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Another sign of the apocalypse, it looks like HP has taken another step toward a scene out of The Matrix. The below article is from TechNewsWorld.com and it details HP’s discovery of a potential 4th fundamental circuit element that has the ability to remember information.

For those of you that remember electrical engineering from your college years, you know that there are three fundamental circuit elements (resistor, capacitor, inductor). HP’s development of the “memristor” is supposedly the first circuit element that can remember information.

Check out a sample of the article below and give us your thoughts.

Credit: TechNewsWorld.com

Researchers at HP Labs have proven the existence of the “memristor,” a component of electrical circuits that could lead to computer systems with memories that never forget, the company announced Wednesday.

The memristor — short for “memory resistor” — was previously only theorized to be the fourth fundamental circuit element in electrical engineering. In the April 30 edition of the journal Nature, however, HP (NYSE: HPQ) researchers presented both a mathematical model and a physical example of one.

Consuming far less power than current systems, computers based on the memristor would not need to be booted up and could associate information in a way much the way the human brain does.

‘Significant Implications’

“To find something new and yet so fundamental in the mature field of electrical engineering is a big surprise, and one that has significant implications for the future of computer science,” said R. Stanley Williams, the lead researcher on the work from HP Labs’ Information and Quantum Systems Lab.

“By providing a mathematical model for the physics of a memristor, HP Labs has made it possible for engineers to develop integrated-circuit designs that could dramatically improve the performance and energy efficiency of PCs anddata centers,” Williams added.

Decades-Old Theory

The existence of the memristor was actually first proposed back in the early 1970s by Leon Chua, a distinguished faculty member in the University of California at Berkeley’s electrical engineering and computer sciences department.

Chua argued that the memristor joined the resistor, capacitor and inductor as the fourth fundamental circuit element, and that it had properties that could not be duplicated by any combination of the other three elements.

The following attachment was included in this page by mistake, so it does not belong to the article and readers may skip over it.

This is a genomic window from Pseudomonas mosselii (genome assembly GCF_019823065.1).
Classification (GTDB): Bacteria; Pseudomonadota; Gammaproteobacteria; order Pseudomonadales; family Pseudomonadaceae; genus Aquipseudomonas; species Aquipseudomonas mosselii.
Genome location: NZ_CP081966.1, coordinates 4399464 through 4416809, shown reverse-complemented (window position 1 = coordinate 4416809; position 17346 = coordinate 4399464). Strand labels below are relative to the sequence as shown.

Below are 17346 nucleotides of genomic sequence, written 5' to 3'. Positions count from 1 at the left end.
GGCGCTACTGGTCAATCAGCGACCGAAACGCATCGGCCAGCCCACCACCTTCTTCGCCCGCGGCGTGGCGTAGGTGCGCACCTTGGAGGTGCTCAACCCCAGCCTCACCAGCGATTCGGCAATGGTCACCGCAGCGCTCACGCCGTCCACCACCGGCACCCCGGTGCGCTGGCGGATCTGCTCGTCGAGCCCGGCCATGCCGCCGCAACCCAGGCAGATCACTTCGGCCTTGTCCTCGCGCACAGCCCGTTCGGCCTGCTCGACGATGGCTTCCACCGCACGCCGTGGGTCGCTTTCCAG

One application for HP’s new research could be the development of a new kind of computer memory that would supplement and eventually replace today’s commonly used dynamic random access memory (DRAM), HP said.

Computers that use DRAM can’t retain information when they lose power, and must go through a slow, energy-consuming boot-up process to retrieve data from a magnetic disk required to run the system. Memristor-based computers, on the other hand, would be able to “remember” their information after losing power and would save both power and time by not requiring the boot-up process.

Cloud Potential

Such capabilities could be particularly significant as cloud computing becomes more prevalent, HP noted, since the memory and storage systems used by current cloud infrastructures require significant power to store, retrieve and protect the information of millions of Web users worldwide.

“I’m terrifically interested — this is a very exciting piece of news,” Susan Eustis, president of WinterGreen Research, told TechNewsWorld. “I think it’s very clear the reason cloud computing works so well is because it works using memory.”

In Google (Nasdaq: GOOG) searches, for example, “responses come up really fast, and that has to be because they’re coming out of memory,” Eustis explained. “It’s not going out to a database, accessing the storage and then coming back.”

Memristor technology “would be of enormous use, but not just for cloud computing,” she added. “It will impact all of computing.”

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